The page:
COLONEL FAZACKERLEY BUTTERWORTH-TOAST
by Charles Causley, ed. by Glen Downey
When Colonel Fazackerley Butterworth-Toast buys a castle for himself, he doesn't realize that he's bought more than he bargained for! Find out what happens when the Colonel meets one of the castle's oldest residents.
THE CREMATION OF SAM MCGEE
by Robert Service, ed. by Glen Downey
Have you ever been so cold that you'd do anything just to get warm? In this classic poem, Robert Service tells the story of Sam McGee, who finds himself deep in the Canadian Arctic, dreaming of his home in Tennessee.
THE WRECK OF THE EDMUND FITZGERALD
by Gordon Lightfoot, ed. by Glen Downey
In this haunting ballad, legendary folk musician Gordon Lightfoot describes what happens when the Edmund Fitzgerald meets the "Gales of November" on Lake Superior.
WHAT DO I REMEMBER OF THE EVACUATION
by Joy Kogawa, ed. by Glen Downey
In this poignant poem, Joy Kogawa revisits a painful period from her childhood -- when she and her family and other Japanese Canadians were placed in internment camps during World War II.
HURRICANE / CHILDHOOD TRACKS
by James Berry, ed. by Glen Downey
Truly great poets have the ability to transport readers into the world of the speaker -- so get ready to pack your bags! Whether James Berry is writing about the fury of a hurricane or walking the reader through memories of his own childhood, his poems bring the sights, smells, and sounds of Jamaica to life.
I AM A CANADIAN
by Duke Redbird, ed. by Glen Downey
There are great poems written by Canadians, and great poems about Canada. However, none show off the pride we have in the breadth, diversity, and beauty of Canada and its people more than Duke Redbird's "I Am a Canadian."
LIFE DOESN'T FRIGHTEN ME / ALONE
by Maya Angelou, ed. by Glen Downey
In these emotional and inspiring works, Maya Angelou shows how the right attitude and the love and support of friends and family can help people confront and overcome all of life's obstacles.
THE MARCH OF THE DEAD
by Robert Service, ed. by Glen Downey
The Second Boer War is over and the soldiers have come home victorious. People line the streets to celebrate as the men march proudly on parade. But then, the air is filled with another sound -- an eerie reminder from another group of men who also wish to be remembered...
MOTHER TO SON / HARLEM NIGHT SONG
by Langston Hughes, ed. by Glen Downey
In "Mother to Son" and "Harlem Night Song," renowned American poet Langston Hughes captures the struggles, challenges, beauty, and soul of Harlem — one of the most dynamic neighbourhoods in America.
ORANGES / ODE TO FAMILY PHOTOGRAPHS
by Gary Soto, ed. by Glen Downey
In "Oranges" and "Ode to Family Photographs," Gary Soto gives us a bird's-eye view of those weird but charming moments that bring meaning into our lives.
THIS IS A PHOTOGRAPH OF ME / GIRL AND HORSE, 1928
by Margaret Atwood, ed. by Glen Downey
In these two poems, renowned Canadian author Margaret Atwood delves deep to reveal that things aren't always what they seem.
FLIGHT OF THE ROLLER-COASTER / LAKE OF BAYS
by Raymond Souster, ed. by Glen Downey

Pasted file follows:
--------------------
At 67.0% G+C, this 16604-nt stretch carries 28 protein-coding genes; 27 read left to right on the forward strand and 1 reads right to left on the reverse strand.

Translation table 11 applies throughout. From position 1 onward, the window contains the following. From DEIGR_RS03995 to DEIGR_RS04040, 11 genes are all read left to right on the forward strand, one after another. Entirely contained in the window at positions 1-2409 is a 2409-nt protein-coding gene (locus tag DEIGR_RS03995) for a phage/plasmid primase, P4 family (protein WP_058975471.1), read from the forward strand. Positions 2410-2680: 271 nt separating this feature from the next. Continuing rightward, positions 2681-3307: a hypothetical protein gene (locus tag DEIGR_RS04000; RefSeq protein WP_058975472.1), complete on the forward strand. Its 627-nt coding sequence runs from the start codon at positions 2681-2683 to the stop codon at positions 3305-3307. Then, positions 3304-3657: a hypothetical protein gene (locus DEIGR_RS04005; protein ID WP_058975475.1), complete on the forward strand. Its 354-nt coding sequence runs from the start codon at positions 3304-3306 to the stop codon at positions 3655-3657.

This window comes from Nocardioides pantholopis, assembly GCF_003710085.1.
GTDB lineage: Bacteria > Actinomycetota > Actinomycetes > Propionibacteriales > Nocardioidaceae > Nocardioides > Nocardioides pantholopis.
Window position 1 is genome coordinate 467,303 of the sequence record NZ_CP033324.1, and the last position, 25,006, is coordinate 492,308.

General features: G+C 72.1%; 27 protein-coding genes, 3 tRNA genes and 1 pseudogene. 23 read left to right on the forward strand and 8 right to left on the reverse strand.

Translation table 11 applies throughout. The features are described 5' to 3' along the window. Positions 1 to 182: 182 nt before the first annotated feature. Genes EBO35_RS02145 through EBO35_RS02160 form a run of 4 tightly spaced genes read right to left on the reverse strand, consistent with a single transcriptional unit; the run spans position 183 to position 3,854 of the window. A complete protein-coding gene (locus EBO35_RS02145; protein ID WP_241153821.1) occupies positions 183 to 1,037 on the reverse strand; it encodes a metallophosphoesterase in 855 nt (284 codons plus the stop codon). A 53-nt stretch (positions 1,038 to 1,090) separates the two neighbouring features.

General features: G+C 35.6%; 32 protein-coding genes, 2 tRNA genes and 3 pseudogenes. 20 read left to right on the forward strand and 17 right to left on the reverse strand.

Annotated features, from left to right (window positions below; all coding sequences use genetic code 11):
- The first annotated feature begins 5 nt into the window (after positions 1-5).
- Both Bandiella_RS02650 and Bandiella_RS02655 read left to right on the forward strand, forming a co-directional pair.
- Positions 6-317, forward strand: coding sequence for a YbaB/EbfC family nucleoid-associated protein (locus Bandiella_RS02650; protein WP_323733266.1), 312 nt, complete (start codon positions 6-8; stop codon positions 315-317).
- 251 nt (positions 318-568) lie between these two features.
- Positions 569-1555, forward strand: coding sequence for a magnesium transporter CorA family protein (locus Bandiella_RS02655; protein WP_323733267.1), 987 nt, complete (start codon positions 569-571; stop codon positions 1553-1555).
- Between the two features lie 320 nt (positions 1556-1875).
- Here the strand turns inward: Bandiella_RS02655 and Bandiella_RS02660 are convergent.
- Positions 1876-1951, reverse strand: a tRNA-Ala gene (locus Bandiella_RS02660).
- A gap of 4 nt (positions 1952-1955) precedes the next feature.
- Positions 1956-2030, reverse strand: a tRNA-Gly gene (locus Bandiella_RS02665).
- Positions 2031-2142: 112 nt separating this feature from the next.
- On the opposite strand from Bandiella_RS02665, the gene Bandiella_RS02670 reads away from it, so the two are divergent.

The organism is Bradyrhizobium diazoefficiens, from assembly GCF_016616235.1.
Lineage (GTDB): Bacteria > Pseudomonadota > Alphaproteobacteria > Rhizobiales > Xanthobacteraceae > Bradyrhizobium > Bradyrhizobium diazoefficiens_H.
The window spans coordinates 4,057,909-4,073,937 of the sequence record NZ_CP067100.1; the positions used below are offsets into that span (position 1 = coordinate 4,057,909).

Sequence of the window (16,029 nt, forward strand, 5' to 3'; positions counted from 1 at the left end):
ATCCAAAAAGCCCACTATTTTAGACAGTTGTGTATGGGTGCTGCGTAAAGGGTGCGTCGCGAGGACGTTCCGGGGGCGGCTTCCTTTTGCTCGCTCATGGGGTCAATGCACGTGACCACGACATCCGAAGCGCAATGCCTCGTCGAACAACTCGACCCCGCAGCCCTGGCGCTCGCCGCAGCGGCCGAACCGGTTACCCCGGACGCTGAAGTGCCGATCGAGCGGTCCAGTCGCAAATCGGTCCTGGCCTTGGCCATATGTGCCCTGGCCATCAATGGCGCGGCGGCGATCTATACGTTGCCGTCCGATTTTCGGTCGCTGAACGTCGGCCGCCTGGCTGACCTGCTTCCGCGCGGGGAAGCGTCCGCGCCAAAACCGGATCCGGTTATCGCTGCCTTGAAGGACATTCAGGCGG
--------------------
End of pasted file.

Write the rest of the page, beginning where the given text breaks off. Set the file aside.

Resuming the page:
In "Flight of the Roller-Coaster" and "Lake of Bays," Raymond Souster takes us out for a day at the carnival and for a walk across a bridge, and provides us with moments that we will likely never forget.
SAME SONG / MAESTRO
by Pat Mora, ed. by Glen Downey
Each and every day, we are influenced by the people we interact with and by the world around us. These influences can be positive or negative but every person is subject to them. In these two poems, Pat Mora explores insecurities and inspiration — common themes we can all relate to.
SOUTHBOUND ON THE FREEWAY / WATER PICTURE
by May Swenson, ed. by Glen Downey
Poet May Swenson had a unique perspective on the world. Whether she was describing a reflection in a pond or cars racing down a highway, Swenson's creative imagery helped people see everyday occurrences in a whole new way.
THE CHOICE / SONG FOR AN APRIL DUSK
by Dorothy Parker, ed. by Glen Downey
Dorothy Parker was a girl with attitude. Her wit and talent for biting sarcasm could easily put those around her to shame. Here, Parker's pretty, poetic lines take a sudden turn that keeps readers on their toes.
THE SHARK / SEA-GULLS
by E. J. Pratt, ed. by Glen Downey
We see animals all the time, but how often do we take a long, hard look at them? In the first poem, E.J. Pratt takes us on a terrifying trip through the harbour. In the second poem, he shows us the unexpected beauty of seagulls in flight.
THE EAGLE / THE KRAKEN
by Alfred Tennyson, ed. by Glen Downey
Ever wondered what it would be like to soar with an eagle or travel to the bottom of the ocean to visit an ancient sea monster? You won't need wings or swimming gear when you read these breathtaking classics by Alfred Tennyson!
I SHALL WAIT AND WAIT
by Alootook Ipellie, ed. by Glen Downey
In this captivating poem by Inuit writer Alootook Ipellie, we get an unforgettable lesson in the importance of patience, determination, and dedication to a goal.
THE WOMAN I AM IN MY DREAMS / NOW I SEE YOU
by Maxine Tynes, ed. by Glen Downey
In "The Woman I Am in My Dreams" and "Now I See You," poet Maxine Tynes shows us how much we can learn about ourselves and others, just by taking the time to look, to consider, and to dream.
PAUL REVERE'S RIDE
by Henry Wadsworth Longfellow, ed. by Glen Downey
The sounds of troops approaching, guns being fired, and a single horse's hooves pounding the pavement bring Paul Revere's famous "midnight ride" to life in this action-packed poem.
Use Provocative Media to Jumpstart Visual Brainstorming